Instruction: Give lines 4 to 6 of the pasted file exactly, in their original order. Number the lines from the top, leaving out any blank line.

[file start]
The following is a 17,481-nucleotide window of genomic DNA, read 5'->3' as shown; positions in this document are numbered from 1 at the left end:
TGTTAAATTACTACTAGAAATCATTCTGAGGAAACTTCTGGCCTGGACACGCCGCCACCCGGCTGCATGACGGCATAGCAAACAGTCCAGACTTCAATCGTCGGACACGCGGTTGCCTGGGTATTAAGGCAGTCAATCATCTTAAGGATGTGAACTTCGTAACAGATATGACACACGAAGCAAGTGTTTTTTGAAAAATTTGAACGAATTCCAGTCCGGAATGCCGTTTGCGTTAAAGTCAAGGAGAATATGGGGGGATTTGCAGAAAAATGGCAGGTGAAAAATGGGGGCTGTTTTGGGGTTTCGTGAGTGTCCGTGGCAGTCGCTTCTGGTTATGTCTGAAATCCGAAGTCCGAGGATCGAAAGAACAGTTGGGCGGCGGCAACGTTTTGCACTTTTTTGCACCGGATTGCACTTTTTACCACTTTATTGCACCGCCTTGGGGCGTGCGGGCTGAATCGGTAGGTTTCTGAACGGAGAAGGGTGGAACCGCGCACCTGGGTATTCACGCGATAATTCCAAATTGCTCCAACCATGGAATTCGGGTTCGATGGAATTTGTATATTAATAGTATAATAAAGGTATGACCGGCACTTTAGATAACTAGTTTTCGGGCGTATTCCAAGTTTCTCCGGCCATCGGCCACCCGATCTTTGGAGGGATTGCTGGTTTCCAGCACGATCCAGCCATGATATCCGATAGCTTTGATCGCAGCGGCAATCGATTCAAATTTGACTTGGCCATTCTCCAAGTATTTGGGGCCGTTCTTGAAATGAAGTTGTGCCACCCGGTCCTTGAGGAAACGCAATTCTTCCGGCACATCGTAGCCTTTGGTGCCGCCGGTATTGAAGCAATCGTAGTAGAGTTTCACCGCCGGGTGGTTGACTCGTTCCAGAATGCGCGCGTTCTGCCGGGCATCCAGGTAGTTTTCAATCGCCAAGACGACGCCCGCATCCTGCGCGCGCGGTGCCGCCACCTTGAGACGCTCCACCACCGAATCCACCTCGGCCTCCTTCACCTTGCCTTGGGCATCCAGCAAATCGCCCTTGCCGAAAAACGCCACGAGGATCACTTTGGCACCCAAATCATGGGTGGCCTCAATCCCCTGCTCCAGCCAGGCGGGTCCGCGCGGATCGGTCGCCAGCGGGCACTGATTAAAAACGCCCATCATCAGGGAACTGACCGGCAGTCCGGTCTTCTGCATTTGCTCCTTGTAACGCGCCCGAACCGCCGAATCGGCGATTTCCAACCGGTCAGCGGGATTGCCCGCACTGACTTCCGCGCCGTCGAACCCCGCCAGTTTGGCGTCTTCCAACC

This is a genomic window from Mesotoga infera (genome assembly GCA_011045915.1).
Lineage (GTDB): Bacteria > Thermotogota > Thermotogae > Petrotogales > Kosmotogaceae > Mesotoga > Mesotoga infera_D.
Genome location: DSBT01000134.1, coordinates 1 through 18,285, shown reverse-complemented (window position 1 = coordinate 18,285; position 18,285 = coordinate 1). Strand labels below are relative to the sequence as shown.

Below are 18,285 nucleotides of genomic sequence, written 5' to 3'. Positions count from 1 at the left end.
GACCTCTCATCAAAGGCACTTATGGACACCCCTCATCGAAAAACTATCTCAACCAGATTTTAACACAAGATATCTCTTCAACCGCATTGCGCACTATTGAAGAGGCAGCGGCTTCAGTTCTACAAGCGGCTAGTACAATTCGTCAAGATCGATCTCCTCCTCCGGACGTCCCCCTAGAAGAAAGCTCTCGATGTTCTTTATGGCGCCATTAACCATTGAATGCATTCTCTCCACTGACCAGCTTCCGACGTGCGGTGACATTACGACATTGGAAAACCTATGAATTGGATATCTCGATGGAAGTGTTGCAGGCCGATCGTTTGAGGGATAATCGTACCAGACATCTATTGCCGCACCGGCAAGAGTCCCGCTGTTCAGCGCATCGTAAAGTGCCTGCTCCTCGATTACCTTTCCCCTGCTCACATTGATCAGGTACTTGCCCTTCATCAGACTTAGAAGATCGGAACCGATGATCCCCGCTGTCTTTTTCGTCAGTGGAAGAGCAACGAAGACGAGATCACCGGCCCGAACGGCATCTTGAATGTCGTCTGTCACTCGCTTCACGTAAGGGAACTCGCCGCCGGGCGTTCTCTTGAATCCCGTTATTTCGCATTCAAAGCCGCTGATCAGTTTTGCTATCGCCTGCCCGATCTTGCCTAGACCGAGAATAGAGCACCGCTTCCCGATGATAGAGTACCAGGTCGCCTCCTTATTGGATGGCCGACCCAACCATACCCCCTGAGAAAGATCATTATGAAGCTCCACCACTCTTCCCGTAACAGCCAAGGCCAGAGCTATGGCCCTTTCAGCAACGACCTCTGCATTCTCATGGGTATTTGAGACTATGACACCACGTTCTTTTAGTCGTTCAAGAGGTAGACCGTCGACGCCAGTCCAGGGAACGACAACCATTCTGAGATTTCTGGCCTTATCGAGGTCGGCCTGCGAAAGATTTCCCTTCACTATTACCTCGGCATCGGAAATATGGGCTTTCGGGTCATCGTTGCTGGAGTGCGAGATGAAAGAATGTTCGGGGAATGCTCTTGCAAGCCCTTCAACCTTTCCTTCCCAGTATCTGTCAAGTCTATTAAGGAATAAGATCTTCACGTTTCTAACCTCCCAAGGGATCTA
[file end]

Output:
Lineage (GTDB): Bacteria > Thermotogota > Thermotogae > Petrotogales > Kosmotogaceae > Mesotoga > Mesotoga infera_D.
Genome location: DSBT01000134.1, coordinates 1 through 18,285, shown reverse-complemented (window position 1 = coordinate 18,285; position 18,285 = coordinate 1). Strand labels below are relative to the sequence as shown.

Below are 18,285 nucleotides of genomic sequence, written 5' to 3'. Positions count from 1 at the left end.